Q&A with “Hamilton” actor Marcus Choi
Q&A with "Hamilton" actor Marcus Choi
The NewsHouse hopped on a call with Marcus Choi, who plays George Washington in this cast of Hamilton, to talk about tour life, the importance of swings, understudies and standbys and his favorite aspects of the show.
Riley Utley: How has the tour been so far? Which cities have you loved being in the most? What are some things you love and some challenges about being on tour?
Marcus Choi: There are a couple of cities that we’ve been to that I have never really spent any time in. So Atlanta was one of them. Philadelphia was another you know, certainly, we’re in Pittsburgh right now, and I’ve never been to Buffalo, I’ve never been to Syracuse. So, you know, just kind of being back on this tour schedule of okay, what restaurants do we go to? What coffee shops do we check out? Like what points of interest, is there any nature? I love hiking. And so it’s just so nice to kind of just experience the country again…
It does come with its challenges, and we’ve gone through phases of struggling with positive cases within our company and people calling out, and the Hamilton company does such an amazing job of flying in, like the cold universal swings. And although each company is slightly different, the amount of knowledge that these people hold in their head is staggering.
RU: It’s been amazing to see the newfound attention and respect for swings and understudies on social media on Broadway and in touring companies. It’s pretty amazing. Those people are spectacular.
MC: Right. Because even in New York, without understudies, and swings and standbys, these shows cannot run. It’s just not possible. So they don’t get their fair respect and their fair due because they’re behind the scenes. And so, you know, every chance we get we just want to thank them and praise them for what they do and just how hard it is what they do, you know, people going on stage for a principal character for the first time and saving the show.
RU: What does being in Hamilton mean to you?
MC: What does Hamilton mean to me? Oh, man, Riley, so many things. So, I understand the significance of an Asian American man doing this show and the only Asian American man playing this role, and that significance isn’t lost on me because I know that this moment right now–yes, it is a job for me, but I think the reason why I’ve been on tour for so long is because I almost see it as a responsibility.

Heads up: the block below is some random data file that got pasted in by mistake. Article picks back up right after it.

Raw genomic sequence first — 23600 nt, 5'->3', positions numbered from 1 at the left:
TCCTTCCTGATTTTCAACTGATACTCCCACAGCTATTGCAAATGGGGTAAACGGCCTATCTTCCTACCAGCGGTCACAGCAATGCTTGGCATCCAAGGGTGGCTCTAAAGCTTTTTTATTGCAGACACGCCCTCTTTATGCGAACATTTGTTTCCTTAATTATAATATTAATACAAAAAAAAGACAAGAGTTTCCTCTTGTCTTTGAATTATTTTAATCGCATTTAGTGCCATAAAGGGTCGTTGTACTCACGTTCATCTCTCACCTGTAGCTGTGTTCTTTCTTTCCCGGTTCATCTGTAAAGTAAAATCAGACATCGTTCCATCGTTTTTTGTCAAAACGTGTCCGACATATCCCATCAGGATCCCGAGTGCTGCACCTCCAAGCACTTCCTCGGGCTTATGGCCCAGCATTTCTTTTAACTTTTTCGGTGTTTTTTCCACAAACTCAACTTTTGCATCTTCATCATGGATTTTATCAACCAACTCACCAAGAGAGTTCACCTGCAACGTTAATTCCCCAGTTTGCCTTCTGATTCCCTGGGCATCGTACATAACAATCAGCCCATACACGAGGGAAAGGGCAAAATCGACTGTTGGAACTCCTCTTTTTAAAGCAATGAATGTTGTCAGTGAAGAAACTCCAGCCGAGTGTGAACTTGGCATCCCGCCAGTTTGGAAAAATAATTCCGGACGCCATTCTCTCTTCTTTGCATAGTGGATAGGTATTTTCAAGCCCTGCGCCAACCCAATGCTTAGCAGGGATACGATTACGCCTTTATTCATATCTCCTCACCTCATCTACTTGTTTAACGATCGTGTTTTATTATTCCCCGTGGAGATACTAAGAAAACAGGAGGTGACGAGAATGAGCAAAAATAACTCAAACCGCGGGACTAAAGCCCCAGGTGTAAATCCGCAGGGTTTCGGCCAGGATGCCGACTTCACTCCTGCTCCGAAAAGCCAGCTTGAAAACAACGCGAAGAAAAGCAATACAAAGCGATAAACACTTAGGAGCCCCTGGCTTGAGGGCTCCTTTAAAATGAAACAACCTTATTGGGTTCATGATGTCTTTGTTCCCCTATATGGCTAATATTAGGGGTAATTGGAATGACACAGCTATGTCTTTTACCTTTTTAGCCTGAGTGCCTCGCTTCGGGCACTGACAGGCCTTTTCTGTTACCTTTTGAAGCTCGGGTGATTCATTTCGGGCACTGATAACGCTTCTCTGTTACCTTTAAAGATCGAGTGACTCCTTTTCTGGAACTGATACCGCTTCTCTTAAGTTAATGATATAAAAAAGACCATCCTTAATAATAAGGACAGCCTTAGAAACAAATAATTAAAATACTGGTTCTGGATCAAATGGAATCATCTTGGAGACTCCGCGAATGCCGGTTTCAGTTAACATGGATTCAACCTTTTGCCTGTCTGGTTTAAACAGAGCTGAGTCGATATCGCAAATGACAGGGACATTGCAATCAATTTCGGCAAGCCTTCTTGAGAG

When I went to go see Miss Saigon, I saw a cast of Asian Americans. And I saw myself on stage, right, like, I felt like I had some sort of small ownership in Broadway theater, because they represented me, of course, at a higher level at the time, you know, and, and I feel like with the whole visibility and popularity of Hamilton it’s my turn to do that for the next generation.
RU: Which song is your favorite to perform or be a part of on the stage?
MC: “Right Hand Man,” that’s a great one.
RU: My favorite song in Hamilton is “One Last Time,” so when I found out I would get to talk to you, I got really excited.
MC: That’s my act two favorite. “Right Hand Man” is just fun to do. Yeah, but “One Last Time,” it’s such a great moment. Yeah, it’s like three scenes at once. And so being able to kind of have that small arc within the show in just one scene, seamlessly, it’s such a joy to do that every night.
RU: What’s your favorite part of the show to watch from the wings?
MC: I do like watching “Helpless” and “Satisfied”. The first time I saw it my jaw was just on the floor. The whole rewind moment, and telling the whole story all over again from a different point of view, and just like the staging of how everything is similar, but skewed in Angelica’s moment. I think the show itself is a genius piece of theater, but those two numbers back-to-back, in particular, are just a pleasure to watch.
RU: If you could play like any other character in the show, who would it be and why?
MC: I would say either [Hamilton] or Burr. But at the same time, it’s so much work what those two guys do every night. And that also includes our swings and understudies and standbys.
There are over 26,000 words in the show.
MC: Right? And I want to say probably Burr and Ham almost split half of them. It’s a Herculean task to do those roles, but the arc for each character is incredible. It’s incredible.
Choi and the cast of Hamilton will take the Landmark Theatre stage March 15 through 27. Tickets can be bought at Ticketmaster, BroadwayInSyracuse.com and the HAM4HAM Lottery. Tickets range from $49 to $130. The lottery costs $10, and 40 tickets will be given out for each show.